The latest figures – independently produced by Nielsen for The Soil Association - show total organic product sales edging up 0.6% over the past year from £1.22bn to £1.23bn. The news comes as the Soil Association releases new advertisement guidance for organic producers.
The guidelines detail the statements that producers and manufacturers can make when marketing organic products.
Consumer confidence and priorities
In 2008 organic food and drink sales reached a peak of £2.1bn in the UK, but they took a hit during the recession as consumer confidence grew and customers shifted shopping priorities . Last year organic sales dropped by 1.5%, and a further 3.7% the year before that.
“The market is definitely in a more positive position that it has been for the last 3 years. This is partly due to the impact of 'Horsegate' in Feb this year when consumers reappraised their shopping habits and appeared to trade up to higher levels of product assurance and integrity,” Finn Cottle, trade consultant at the Soil Association told FoodNavigator.
“Organic brands are driving the increases in the market through innovation, promotions and good communication to customers. There is great potential for them to grow further now that the market is in 'turnaround': customers who buy into these brands will be reassured even more by the organic stamp of assurance alongside the other brand benefits on offer,” Cottle said.
What can you say?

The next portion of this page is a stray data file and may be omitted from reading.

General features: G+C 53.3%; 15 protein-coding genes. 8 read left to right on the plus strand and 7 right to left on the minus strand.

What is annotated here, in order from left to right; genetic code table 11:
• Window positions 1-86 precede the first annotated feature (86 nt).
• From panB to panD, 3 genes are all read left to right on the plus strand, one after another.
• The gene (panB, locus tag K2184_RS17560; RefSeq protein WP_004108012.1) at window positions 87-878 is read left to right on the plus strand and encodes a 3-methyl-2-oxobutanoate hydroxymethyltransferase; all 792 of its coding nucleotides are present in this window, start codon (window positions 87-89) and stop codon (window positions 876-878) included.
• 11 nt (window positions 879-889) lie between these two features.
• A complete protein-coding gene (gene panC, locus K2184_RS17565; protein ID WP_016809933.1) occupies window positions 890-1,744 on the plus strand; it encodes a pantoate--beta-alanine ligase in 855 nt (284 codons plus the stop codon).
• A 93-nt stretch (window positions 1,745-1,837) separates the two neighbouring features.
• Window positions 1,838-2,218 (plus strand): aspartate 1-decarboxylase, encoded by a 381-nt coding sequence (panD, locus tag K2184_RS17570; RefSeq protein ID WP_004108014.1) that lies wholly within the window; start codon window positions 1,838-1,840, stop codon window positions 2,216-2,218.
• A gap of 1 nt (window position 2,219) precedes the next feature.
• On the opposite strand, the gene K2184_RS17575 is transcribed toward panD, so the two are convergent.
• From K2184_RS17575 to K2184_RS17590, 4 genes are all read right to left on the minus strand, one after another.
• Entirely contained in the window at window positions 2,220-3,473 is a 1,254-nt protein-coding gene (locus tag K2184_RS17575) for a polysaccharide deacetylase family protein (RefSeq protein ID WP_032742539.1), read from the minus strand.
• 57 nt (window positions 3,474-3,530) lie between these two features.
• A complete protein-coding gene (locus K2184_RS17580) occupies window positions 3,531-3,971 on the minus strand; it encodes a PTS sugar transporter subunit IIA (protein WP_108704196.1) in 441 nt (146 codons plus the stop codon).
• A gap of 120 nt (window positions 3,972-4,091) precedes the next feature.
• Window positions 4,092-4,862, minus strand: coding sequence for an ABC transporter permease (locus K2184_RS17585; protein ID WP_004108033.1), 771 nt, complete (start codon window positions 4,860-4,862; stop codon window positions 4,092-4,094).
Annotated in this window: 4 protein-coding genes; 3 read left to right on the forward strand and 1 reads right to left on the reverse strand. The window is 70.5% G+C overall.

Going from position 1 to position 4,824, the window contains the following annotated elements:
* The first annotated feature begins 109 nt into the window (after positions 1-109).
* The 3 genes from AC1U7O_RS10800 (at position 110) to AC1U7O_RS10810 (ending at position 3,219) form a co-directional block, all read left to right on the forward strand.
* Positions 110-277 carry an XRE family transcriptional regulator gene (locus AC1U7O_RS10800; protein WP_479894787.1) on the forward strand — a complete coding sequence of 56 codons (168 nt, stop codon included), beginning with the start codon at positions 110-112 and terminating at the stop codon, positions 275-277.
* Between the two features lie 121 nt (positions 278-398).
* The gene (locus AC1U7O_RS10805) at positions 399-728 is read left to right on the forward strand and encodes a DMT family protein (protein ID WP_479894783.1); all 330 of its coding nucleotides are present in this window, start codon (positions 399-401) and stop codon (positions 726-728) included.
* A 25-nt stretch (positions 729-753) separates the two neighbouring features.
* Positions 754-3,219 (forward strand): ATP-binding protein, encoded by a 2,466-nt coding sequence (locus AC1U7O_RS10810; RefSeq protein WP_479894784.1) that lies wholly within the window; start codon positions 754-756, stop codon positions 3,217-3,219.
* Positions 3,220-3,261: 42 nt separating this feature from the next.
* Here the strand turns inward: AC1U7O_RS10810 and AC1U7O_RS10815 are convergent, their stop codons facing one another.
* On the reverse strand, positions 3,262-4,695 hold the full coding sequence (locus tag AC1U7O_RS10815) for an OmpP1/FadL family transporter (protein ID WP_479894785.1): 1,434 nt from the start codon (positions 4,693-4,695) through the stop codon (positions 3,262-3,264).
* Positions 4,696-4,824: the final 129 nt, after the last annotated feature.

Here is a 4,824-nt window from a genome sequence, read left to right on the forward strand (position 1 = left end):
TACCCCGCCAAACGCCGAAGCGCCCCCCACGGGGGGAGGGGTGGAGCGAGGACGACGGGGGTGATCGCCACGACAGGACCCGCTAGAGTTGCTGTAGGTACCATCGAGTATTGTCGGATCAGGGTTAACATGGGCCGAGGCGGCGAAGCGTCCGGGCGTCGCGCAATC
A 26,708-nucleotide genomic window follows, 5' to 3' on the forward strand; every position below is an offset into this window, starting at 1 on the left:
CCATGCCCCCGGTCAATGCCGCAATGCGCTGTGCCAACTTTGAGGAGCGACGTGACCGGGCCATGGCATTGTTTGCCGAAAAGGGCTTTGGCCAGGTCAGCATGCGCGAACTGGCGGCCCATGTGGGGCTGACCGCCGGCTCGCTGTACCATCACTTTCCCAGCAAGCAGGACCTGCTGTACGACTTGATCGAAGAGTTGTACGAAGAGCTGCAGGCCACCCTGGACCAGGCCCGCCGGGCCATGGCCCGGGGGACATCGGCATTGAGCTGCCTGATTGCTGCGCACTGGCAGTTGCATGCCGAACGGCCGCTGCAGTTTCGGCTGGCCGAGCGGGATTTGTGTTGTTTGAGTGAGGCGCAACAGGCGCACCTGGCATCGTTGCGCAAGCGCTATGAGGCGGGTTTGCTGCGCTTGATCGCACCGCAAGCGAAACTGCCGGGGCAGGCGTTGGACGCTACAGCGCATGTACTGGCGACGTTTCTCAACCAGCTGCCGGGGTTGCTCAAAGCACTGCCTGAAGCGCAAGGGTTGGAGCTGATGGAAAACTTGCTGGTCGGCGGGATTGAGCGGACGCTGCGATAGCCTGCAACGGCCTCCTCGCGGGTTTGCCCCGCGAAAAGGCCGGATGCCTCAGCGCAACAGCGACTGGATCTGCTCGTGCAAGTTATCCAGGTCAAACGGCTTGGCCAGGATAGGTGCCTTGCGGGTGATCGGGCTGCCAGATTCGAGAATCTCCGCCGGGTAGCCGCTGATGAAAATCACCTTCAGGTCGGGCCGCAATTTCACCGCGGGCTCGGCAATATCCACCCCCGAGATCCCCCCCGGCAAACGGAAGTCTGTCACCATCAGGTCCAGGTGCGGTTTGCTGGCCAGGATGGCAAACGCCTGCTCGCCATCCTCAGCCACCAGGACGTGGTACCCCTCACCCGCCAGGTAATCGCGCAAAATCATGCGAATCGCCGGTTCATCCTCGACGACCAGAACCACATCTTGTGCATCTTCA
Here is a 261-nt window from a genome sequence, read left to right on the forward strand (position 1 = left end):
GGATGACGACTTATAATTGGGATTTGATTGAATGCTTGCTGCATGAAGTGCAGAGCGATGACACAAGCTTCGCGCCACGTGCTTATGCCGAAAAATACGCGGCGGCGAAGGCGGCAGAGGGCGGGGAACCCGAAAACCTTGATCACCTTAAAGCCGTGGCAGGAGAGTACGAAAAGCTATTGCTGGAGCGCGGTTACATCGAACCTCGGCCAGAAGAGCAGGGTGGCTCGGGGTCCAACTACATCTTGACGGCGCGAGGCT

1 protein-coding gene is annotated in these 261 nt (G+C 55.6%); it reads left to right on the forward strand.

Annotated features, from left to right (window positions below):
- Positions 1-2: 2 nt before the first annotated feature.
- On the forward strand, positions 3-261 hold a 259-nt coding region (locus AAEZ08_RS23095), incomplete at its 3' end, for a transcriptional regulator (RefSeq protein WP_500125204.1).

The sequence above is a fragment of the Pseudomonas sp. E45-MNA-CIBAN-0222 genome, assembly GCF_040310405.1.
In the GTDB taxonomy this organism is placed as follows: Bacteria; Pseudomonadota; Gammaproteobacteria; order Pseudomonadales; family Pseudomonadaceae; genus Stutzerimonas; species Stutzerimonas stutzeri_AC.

The Soil Association report, called 'What You Can Say When Selling Organic Food', is a new guide to communicating what the association suggests are the evidence based benefits of organic products.
“Some of the statements have been available for use previously but organic manufacturers and retailers may not have been aware: much of the content is new and the result of many years of work,” Cottle told FoodNavigator.
Regarding these new statements Cottle said: "We are very pleased that we can say with confidence that the UK government has said that organic farming is better for wildlife, causes lower pollution from sprays, produces less carbon dioxide and fewer dangerous wastes."
“We are hopeful that the industry will work with these statements to consistently communicate the benefits of organic food and drink: so far they have been received exceptionally well,” she added.
Areas of growth
The Nielsen report showed that within this sector growth certain products shone through. Organic milk grew by 2.2% with a retail value £143m- the highest total value across all organic products.
Elsewhere tea and yoghurts demonstrated sound growth year-on-year with tea growing by 19% and yoghurt by 9%. Organic babyfood stood its ground, holding 57% of trade within its category.
Cottle noted retailers like Waitrose and Ocado who have “remained committed to providing organic choice” despite a difficult market and box schemes from companies like Riverford and Abel & Cole which she says have enjoyed growth from loyal organic shoppers.
“These customers are sticking with organic and the box schemes are pulling in new customers across the UK,” she said.